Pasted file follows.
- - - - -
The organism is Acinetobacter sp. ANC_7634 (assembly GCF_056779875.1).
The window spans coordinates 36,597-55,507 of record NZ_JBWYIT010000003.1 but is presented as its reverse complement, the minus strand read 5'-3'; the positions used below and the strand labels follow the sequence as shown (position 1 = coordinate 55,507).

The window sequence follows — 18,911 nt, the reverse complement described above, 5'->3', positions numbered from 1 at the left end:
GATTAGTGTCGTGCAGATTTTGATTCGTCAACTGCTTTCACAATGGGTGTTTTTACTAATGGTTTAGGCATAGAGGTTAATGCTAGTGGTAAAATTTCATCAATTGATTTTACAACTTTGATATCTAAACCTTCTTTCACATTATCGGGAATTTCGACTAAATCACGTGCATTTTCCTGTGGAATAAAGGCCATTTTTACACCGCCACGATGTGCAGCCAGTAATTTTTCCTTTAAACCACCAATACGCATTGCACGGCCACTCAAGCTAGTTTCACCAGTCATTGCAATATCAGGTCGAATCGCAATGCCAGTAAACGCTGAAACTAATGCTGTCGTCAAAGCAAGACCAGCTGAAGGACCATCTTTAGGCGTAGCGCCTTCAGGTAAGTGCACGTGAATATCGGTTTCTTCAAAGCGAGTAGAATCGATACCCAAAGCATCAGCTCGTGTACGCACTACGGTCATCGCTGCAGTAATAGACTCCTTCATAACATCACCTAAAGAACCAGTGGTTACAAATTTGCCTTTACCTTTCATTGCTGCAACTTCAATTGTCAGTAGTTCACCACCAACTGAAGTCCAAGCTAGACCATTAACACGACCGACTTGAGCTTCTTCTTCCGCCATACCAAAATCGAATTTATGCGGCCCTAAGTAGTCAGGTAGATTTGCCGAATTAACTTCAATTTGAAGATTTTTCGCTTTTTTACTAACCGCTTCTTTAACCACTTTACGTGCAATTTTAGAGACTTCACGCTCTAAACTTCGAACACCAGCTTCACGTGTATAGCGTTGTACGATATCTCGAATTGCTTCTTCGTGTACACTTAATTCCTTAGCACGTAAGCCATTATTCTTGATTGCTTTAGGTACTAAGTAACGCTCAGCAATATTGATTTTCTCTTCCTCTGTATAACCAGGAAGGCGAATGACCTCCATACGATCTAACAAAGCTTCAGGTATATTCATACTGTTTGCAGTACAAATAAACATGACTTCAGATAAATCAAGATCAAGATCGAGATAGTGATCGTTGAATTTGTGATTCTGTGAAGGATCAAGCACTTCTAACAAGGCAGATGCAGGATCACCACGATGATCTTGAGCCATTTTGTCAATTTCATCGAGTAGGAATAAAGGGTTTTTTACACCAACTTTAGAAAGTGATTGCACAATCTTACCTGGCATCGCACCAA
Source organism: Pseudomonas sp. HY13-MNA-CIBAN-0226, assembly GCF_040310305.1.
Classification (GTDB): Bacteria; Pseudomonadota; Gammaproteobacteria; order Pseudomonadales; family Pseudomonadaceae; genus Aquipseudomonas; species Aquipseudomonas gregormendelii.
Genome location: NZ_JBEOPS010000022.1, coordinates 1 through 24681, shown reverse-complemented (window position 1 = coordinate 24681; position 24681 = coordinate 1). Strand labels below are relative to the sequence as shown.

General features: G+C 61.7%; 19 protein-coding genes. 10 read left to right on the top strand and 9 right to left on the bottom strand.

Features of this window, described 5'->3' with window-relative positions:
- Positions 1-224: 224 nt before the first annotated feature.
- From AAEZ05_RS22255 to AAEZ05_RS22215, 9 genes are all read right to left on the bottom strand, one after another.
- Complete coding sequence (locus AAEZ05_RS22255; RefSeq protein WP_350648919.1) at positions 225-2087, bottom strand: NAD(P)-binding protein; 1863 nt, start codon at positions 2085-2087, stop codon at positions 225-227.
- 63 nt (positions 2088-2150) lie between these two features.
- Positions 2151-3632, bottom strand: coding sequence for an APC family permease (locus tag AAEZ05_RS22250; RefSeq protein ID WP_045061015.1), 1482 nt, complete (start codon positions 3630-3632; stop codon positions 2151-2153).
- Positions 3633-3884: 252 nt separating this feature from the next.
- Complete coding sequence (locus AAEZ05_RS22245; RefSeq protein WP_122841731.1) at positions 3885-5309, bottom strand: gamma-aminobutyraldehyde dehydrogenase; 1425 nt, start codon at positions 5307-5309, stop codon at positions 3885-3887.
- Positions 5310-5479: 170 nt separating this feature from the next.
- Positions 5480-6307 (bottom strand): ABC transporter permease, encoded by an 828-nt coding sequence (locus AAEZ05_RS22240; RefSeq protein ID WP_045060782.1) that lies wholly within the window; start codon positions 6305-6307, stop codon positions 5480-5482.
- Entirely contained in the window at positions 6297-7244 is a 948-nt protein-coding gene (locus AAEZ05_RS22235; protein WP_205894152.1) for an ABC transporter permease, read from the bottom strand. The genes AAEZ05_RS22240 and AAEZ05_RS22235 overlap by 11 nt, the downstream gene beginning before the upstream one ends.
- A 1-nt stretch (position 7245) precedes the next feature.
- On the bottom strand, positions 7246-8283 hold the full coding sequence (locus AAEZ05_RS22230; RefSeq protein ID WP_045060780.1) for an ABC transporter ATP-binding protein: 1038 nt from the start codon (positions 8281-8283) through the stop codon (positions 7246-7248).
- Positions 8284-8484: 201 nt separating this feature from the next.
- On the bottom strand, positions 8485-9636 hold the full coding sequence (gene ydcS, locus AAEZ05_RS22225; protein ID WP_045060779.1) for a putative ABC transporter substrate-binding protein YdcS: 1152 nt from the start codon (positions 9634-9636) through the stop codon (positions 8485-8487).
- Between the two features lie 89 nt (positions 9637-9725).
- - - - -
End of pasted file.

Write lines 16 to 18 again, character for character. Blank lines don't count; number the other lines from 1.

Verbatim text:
- Complete coding sequence (locus AAEZ05_RS22245; RefSeq protein WP_122841731.1) at positions 3885-5309, bottom strand: gamma-aminobutyraldehyde dehydrogenase; 1425 nt, start codon at positions 5307-5309, stop codon at positions 3885-3887.
- Positions 5310-5479: 170 nt separating this feature from the next.
- Positions 5480-6307 (bottom strand): ABC transporter permease, encoded by an 828-nt coding sequence (locus AAEZ05_RS22240; RefSeq protein ID WP_045060782.1) that lies wholly within the window; start codon positions 6305-6307, stop codon positions 5480-5482.